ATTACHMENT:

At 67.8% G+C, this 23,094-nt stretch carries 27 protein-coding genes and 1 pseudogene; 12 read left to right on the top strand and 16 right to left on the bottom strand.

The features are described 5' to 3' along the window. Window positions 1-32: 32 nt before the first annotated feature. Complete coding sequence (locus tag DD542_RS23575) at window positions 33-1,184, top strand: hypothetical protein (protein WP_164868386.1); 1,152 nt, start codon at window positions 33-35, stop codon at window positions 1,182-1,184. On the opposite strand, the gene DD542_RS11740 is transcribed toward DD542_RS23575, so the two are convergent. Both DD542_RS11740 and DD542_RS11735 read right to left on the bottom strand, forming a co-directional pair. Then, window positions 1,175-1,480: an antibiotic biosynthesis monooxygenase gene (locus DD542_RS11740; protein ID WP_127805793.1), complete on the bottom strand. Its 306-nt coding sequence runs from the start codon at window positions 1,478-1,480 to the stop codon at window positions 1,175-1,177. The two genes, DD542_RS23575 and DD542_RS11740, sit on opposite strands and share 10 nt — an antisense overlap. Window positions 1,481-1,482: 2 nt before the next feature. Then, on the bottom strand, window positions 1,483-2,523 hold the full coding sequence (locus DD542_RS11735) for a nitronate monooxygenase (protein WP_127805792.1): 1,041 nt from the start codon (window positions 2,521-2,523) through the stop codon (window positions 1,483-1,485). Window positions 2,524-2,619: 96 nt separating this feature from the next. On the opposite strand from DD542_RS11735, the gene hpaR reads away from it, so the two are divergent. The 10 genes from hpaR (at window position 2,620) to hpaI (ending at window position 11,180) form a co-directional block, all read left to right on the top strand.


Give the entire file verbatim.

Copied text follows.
At 67.8% G+C, this 23,094-nt stretch carries 27 protein-coding genes and 1 pseudogene; 12 read left to right on the top strand and 16 right to left on the bottom strand.

The features are described 5' to 3' along the window. Window positions 1-32: 32 nt before the first annotated feature. Complete coding sequence (locus tag DD542_RS23575) at window positions 33-1,184, top strand: hypothetical protein (protein WP_164868386.1); 1,152 nt, start codon at window positions 33-35, stop codon at window positions 1,182-1,184. On the opposite strand, the gene DD542_RS11740 is transcribed toward DD542_RS23575, so the two are convergent. Both DD542_RS11740 and DD542_RS11735 read right to left on the bottom strand, forming a co-directional pair. Then, window positions 1,175-1,480: an antibiotic biosynthesis monooxygenase gene (locus DD542_RS11740; protein ID WP_127805793.1), complete on the bottom strand. Its 306-nt coding sequence runs from the start codon at window positions 1,478-1,480 to the stop codon at window positions 1,175-1,177. The two genes, DD542_RS23575 and DD542_RS11740, sit on opposite strands and share 10 nt — an antisense overlap. Window positions 1,481-1,482: 2 nt before the next feature. Then, on the bottom strand, window positions 1,483-2,523 hold the full coding sequence (locus DD542_RS11735) for a nitronate monooxygenase (protein WP_127805792.1): 1,041 nt from the start codon (window positions 2,521-2,523) through the stop codon (window positions 1,483-1,485). Window positions 2,524-2,619: 96 nt separating this feature from the next. On the opposite strand from DD542_RS11735, the gene hpaR reads away from it, so the two are divergent. The 10 genes from hpaR (at window position 2,620) to hpaI (ending at window position 11,180) form a co-directional block, all read left to right on the top strand.